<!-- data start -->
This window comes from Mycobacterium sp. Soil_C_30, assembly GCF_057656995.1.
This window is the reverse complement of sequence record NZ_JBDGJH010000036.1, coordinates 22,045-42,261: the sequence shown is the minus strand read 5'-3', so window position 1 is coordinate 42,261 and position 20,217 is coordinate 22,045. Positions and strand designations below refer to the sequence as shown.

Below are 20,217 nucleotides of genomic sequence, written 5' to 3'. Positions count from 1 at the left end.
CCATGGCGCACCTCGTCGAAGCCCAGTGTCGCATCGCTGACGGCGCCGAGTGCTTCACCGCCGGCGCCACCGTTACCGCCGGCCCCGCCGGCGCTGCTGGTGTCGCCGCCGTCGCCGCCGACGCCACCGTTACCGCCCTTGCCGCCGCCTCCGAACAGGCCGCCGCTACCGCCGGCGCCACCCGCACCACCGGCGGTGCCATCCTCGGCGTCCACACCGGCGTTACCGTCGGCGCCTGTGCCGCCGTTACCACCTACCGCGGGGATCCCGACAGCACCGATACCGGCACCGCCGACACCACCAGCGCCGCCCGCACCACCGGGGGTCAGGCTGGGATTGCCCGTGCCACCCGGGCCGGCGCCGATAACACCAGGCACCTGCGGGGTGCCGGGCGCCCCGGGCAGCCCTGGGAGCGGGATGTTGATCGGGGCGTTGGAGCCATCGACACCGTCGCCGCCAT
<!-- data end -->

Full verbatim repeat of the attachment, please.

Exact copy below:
This window comes from Mycobacterium sp. Soil_C_30, assembly GCF_057656995.1.
This window is the reverse complement of sequence record NZ_JBDGJH010000036.1, coordinates 22,045-42,261: the sequence shown is the minus strand read 5'-3', so window position 1 is coordinate 42,261 and position 20,217 is coordinate 22,045. Positions and strand designations below refer to the sequence as shown.

Below are 20,217 nucleotides of genomic sequence, written 5' to 3'. Positions count from 1 at the left end.
CCATGGCGCACCTCGTCGAAGCCCAGTGTCGCATCGCTGACGGCGCCGAGTGCTTCACCGCCGGCGCCACCGTTACCGCCGGCCCCGCCGGCGCTGCTGGTGTCGCCGCCGTCGCCGCCGACGCCACCGTTACCGCCCTTGCCGCCGCCTCCGAACAGGCCGCCGCTACCGCCGGCGCCACCCGCACCACCGGCGGTGCCATCCTCGGCGTCCACACCGGCGTTACCGTCGGCGCCTGTGCCGCCGTTACCACCTACCGCGGGGATCCCGACAGCACCGATACCGGCACCGCCGACACCACCAGCGCCGCCCGCACCACCGGGGGTCAGGCTGGGATTGCCCGTGCCACCCGGGCCGGCGCCGATAACACCAGGCACCTGCGGGGTGCCGGGCGCCCCGGGCAGCCCTGGGAGCGGGATGTTGATCGGGGCGTTGGAGCCATCGACACCGTCGCCGCCAT